Healthy Relationships: Justice versus Mercy (Part 3 of 4)

Greetings and welcome to my post. For this month, I want to focus on this intentional question: Do you want to pursue justice in solving problems or do you want to pursue mercy and grace. When problems come up in a relationship, is it your strategy and focus to try to find ways to seek justice and truth of how to solve relationship problems or is it your intention to try to focus on providing grace and mercy to the person and problem?

So now that I have unpacked the unhealthy pattern of pursuing justice and making love conditional, let me shift and ask this question: What would and how can a relationship flourish and grow when the focus is on pursuing mercy? What if there is mercy given to one each other when conflicts and problems come up so that there is mutual exchange of mercy given to one another.

How would you define mercy? Have you ever felt or experienced mercy and how do that feel? How did it make you feel when someone showed mercy to you? What did that do for you or how did that affect you? Can you see and feel how showing and experiencing mercy feels so good that it leads to each person wanting to participate in acts of mercy?

In general, acts of mercy can be defined as being compassionate, showing pity and empathy, giving kind forbearance towards an offender, to pardon someone by showing acts of kindness or favor to someone. To show mercy is to say to that person that I could condemn you or act mean or hurtful to you but instead I am going to show mercy and kindness to you.

At the movies, there are many great movies that come to mind when it comes to showing acts of mercy. A few years ago the movie Les Miserables came out in movie theaters as an adaption of the musical play. In general, the movie can be summed up as a battle between justice and mercy. The police man Javert lives according to truth, justice, rules and what is right or wrong. Jean Valjean lives his life according to showing mercy and demonstrating acts of kindness. Sure, Jean Valjean committed a crime of stealing a loaf of bread for his sister son who was sick but his penalty for stealing was 5 years in prison and an additional 14 year for numerous attempts to escape.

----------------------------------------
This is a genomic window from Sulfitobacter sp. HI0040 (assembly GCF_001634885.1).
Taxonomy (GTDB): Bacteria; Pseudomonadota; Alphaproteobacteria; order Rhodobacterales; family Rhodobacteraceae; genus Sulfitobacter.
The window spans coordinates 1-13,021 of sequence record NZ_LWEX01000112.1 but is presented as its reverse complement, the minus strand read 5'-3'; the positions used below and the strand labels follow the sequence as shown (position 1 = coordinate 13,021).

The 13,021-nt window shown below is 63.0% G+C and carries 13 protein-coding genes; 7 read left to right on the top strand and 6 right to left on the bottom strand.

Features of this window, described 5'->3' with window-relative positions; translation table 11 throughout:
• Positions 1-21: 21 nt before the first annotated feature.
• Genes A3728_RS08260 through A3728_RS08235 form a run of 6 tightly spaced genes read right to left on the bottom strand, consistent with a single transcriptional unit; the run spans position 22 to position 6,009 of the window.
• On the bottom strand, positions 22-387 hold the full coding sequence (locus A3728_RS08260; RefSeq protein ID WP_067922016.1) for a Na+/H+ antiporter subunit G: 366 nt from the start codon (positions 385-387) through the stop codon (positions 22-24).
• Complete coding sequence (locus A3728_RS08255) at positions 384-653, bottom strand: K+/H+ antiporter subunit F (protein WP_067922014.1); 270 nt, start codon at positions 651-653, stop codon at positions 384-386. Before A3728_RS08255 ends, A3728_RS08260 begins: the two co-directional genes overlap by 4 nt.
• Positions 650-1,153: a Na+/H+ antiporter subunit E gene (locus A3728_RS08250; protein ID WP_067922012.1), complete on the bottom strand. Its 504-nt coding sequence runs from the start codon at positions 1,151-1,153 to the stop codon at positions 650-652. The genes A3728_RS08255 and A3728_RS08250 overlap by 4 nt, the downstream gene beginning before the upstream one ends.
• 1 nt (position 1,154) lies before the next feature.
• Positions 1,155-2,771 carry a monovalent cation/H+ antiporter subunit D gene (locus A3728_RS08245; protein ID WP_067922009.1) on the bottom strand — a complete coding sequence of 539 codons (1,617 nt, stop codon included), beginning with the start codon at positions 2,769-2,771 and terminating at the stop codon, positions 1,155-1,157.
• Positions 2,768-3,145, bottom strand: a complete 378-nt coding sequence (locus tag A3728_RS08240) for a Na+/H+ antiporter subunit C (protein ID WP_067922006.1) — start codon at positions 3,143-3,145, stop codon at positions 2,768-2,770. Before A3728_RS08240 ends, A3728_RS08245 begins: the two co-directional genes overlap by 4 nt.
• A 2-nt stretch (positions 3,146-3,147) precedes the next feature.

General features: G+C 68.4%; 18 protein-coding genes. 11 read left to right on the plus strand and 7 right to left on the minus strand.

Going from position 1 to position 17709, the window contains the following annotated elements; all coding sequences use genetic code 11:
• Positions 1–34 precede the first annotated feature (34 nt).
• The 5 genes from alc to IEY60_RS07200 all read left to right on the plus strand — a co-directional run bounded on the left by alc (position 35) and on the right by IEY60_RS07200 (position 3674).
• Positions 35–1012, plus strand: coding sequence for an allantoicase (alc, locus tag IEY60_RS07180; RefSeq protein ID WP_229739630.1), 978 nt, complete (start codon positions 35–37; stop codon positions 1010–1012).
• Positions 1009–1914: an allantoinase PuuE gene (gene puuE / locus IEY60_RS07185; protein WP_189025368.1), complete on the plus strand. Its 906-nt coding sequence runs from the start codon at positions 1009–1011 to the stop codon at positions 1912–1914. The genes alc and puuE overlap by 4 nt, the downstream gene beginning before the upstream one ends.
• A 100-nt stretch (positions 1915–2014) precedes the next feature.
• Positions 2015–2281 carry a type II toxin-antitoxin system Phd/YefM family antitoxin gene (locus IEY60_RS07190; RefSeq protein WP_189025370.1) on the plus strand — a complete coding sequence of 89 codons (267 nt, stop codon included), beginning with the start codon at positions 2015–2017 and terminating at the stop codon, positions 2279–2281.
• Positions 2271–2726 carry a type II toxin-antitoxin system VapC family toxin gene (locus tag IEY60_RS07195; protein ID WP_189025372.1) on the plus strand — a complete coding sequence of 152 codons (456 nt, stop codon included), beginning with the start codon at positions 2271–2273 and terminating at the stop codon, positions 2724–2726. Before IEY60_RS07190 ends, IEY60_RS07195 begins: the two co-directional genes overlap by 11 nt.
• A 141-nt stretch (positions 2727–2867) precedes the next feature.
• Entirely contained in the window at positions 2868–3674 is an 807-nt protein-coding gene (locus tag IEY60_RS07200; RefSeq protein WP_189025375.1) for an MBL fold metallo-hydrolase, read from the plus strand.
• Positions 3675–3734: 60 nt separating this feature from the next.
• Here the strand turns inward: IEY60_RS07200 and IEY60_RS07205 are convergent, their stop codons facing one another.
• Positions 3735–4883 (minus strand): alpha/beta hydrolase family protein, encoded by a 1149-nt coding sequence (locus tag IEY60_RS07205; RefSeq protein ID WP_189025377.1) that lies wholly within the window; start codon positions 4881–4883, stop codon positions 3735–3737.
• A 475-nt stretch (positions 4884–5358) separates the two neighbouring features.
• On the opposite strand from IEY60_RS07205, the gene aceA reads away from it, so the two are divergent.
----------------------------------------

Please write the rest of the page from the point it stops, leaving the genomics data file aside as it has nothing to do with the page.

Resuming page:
Once he is finally put on parole, and he returns to stealing, taking silverware at an innkeepers home and the priest shows him mercy and tells the police that not only did he receive the silverware as a gift but also received two silver candlesticks that Jean Valjean had left. The priest showed mercy to him by not turning him in and the police left and Jean Valjean is left perplexed and overwhelmed by this merciful priest.

As a result, he turns his life around but is still haunted and chased by the justice and truth inspector policeman Javert who re-discovers him years later and still is out to get him and punish him for his past sins and crimes. There is a famous song between the Jarvert and Jean Valjean in which Jarvert is convinced people like Jean can never change, you will always be a criminal who deserves to be punished, and he is the law and he wants to apply justice as a penalty to Jean given the truth is the law and he needs to pay the penalty the rest of his life. No mercy, no kindness.

This movie has this theme of the battle between good and bad, justice and mercy, and truth versus grace. But as you know, this theme is not only played out in the movies but also in real lives every day in real homes and real personal relationships. And the reason it is real is the challenge for all of us in a relationship of what to pursue when someone hurts us: justice and mercy. Justice demands conditions and performance well mercy invites kindness and freedom.

To be a merciful person is to say that I value freedom in this relationship. So when you spill the milk, justice will say you have to pay for this spilled milk and I am going to hold it against you until you prove to me you don’t do this again. But mercy says, okay, you spilled the milk, let’s not let spilled milk ruin or cause our relationship to go into being mean to each other by applying justice or an eye for an eye. Mercy says you made a mistake, this mistake will not cost you or me anything, and we will let it go, be kind and say I am sorry too you spilled the milk as I am sure I too will spill milk tomorrow and we can show empathy and kindness for the spilled milk.

To show mercy is move away from living according to the law, truth and justice. Law, truth and justice are very important in our society and very important when someone violates us and steals or breaks one of the main laws of our society and we are greatly affected. But when we take that same model and we apply it to our most important and personal relationships, than we are viewing the person through the lens of conditional love. Mercy is unconditional love and it involves finding new ways to accept one another rather than placing demands on one another. Thanks for reading.